It’s critical that employers create a work environment in which employees feel that their safety is always top of mind. Depending on the industry, the most common workplace hazards include slips and falls, lacerations and burns, overexertion and transportation incidents. That’s correct; motor vehicle accidents are one of the top causes of injury and death in the workplace.
The National Safety Council celebrates National Safety Month in June annually. This year, National Safety Month spotlights an array of topics, including mental health, ergonomics, building a safety culture, and last but not least, driving.
What Can Be Done to Prevent Workplace Motor Vehicle Accidents?
During National Safety Month, efforts should be made to recommit to driver safety. The NSC offers a variety of resources and training options to offer employees to ensure they understand how to be a safe driver, whether driving is a part of their daily duties or simply involves their commute to and from the workplace.
If employees drive as part of their regular responsibilities, such as to meet clients, visit different branches or locations or to deliver goods and services, there are a few things employers should keep in mind to ensure safety of these workers. Even if employees have perfect driving records and have been driving for many years, an accident can happen at any time, to anyone.
Here are a few things employers can do to help prevent workplace motor vehicle accidents:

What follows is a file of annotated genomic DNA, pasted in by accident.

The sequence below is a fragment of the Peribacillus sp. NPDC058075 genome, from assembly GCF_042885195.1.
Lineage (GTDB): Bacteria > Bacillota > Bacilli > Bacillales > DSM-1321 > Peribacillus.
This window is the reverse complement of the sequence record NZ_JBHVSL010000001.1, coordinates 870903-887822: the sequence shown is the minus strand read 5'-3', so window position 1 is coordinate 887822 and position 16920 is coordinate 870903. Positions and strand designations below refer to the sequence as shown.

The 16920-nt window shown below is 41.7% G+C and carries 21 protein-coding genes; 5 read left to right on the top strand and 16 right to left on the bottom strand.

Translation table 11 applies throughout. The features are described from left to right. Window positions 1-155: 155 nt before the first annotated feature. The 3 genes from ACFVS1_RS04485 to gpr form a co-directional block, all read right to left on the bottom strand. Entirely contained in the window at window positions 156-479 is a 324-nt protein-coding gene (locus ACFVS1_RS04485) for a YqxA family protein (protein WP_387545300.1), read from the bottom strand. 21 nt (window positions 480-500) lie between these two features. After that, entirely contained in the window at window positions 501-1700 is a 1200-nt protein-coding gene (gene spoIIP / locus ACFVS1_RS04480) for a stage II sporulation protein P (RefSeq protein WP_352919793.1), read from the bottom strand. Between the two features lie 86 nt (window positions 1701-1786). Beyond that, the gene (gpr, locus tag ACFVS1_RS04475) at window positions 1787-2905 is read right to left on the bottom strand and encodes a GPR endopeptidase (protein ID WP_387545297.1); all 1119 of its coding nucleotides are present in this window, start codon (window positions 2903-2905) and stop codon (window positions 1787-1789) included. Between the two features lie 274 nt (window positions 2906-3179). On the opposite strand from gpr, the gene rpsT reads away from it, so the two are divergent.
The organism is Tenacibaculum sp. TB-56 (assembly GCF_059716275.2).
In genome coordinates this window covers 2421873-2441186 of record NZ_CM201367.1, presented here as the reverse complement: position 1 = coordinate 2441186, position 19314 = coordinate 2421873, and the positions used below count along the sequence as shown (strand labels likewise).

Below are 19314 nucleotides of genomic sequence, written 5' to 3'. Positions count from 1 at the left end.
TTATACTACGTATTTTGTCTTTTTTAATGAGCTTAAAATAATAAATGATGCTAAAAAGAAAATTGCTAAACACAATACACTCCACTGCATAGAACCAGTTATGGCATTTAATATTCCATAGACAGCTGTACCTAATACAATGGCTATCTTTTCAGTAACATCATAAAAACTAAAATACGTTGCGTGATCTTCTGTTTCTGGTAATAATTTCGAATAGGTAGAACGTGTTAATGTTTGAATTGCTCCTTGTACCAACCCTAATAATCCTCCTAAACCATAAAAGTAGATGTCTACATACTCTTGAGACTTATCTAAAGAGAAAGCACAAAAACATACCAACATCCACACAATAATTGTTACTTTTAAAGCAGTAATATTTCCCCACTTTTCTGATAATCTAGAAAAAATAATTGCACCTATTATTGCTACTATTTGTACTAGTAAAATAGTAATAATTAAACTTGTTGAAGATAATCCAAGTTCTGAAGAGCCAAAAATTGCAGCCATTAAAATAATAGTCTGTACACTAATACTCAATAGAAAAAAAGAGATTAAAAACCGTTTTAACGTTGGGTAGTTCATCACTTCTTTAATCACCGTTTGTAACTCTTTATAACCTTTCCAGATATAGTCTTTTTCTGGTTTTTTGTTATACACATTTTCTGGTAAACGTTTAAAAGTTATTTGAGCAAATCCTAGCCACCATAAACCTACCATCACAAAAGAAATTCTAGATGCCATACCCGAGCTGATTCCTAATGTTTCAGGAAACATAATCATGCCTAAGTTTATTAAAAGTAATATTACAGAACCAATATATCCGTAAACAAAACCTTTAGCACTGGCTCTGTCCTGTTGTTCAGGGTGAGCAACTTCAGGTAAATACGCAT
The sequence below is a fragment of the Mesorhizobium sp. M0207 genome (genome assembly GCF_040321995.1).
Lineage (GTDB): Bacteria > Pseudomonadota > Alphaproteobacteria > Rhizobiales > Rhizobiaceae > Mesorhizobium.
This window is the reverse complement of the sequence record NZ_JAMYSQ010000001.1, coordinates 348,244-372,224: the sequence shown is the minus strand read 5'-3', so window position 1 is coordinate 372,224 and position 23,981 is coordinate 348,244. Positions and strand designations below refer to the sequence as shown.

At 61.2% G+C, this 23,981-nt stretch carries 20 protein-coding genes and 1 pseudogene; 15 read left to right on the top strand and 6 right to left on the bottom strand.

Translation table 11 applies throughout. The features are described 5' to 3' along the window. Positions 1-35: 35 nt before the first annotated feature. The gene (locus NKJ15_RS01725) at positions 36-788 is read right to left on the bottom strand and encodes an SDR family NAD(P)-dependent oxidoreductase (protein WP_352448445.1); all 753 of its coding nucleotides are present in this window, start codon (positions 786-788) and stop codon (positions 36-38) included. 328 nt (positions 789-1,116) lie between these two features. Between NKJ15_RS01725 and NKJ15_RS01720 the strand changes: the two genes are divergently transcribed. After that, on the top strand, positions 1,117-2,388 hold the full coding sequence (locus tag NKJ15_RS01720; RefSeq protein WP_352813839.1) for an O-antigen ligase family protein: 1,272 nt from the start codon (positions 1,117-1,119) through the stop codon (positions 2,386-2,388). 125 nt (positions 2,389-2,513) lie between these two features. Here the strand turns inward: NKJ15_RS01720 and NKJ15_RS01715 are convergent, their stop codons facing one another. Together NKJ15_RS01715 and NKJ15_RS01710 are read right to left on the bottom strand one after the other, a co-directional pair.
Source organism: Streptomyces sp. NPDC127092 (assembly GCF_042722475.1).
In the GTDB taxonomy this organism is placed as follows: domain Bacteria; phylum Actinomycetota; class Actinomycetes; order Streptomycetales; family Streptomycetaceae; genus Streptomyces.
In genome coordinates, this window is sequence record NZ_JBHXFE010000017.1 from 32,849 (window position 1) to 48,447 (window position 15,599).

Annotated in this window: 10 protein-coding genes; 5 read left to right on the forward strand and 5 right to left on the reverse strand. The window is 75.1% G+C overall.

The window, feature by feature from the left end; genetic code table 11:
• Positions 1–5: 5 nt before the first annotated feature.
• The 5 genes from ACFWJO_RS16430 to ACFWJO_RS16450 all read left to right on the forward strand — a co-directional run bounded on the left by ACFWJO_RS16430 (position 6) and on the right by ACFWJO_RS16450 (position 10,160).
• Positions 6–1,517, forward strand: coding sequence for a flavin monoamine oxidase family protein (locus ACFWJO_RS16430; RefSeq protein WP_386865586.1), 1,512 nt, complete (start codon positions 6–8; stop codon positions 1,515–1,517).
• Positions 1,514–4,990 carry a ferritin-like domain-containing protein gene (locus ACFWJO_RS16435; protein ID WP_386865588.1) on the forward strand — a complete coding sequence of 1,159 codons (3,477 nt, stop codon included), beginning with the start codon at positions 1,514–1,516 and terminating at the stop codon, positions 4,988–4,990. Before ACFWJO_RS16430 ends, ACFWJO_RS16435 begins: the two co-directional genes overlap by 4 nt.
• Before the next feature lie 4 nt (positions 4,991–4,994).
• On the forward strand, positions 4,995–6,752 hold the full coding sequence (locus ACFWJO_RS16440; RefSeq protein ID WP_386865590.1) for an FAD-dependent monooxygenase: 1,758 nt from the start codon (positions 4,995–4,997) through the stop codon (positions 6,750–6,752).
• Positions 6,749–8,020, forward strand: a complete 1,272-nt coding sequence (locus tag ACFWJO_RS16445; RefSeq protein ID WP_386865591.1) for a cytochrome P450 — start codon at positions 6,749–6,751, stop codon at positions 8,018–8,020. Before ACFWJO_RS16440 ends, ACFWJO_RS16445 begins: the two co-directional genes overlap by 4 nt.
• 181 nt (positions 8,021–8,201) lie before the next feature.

- Check Motor Vehicle Reports (MVRs). On a yearly basis, verify drivers’ MVRs to ensure licenses are valid and that there are no outstanding violations. Additionally, only properly licensed individuals should be allowed to drive specialized vehicles.
- Keep company vehicles in good repair. Regularly inspect tires, brakes, lights, horns and mechanicals as needed and replace or repair any problems. If a vehicle needs repair work, it should be marked as out of commission.
- Create a corporate distracted driving policy. The National Highway Traffic Safety Administration (NHTSA) reports that distracted driving was responsible for 9% of total fatal crashes in 2017. Employees should always be focused on the task at hand: getting to their destination safely. Creating a corporate distracted driving policy provides employees strict guidelines for avoiding cellphone use, including making calls or answering texts and emails, while they are behind the wheel.
- Enforce safety measures. It should go without saying that employees should be required to wear a seatbelt at all times. They should also obey all traffic laws, including posted speed limits, understand how to check blind spots before switching lanes, and know basic defensive driving skills.
- Allow drivers to take breaks. Employees required to drive for long hours, in the early morning or late at night may be more susceptible to drowsy driving and falling asleep at the wheel. Encourage drivers to take frequent breaks, at least every 100 miles or every two hours, especially when driving overnight. Before a long drive, employees should get plenty of sleep, and understand that if they start to feel groggy or irritable, they should pull over and get some rest.
Corporate Driver Training from DriveTeam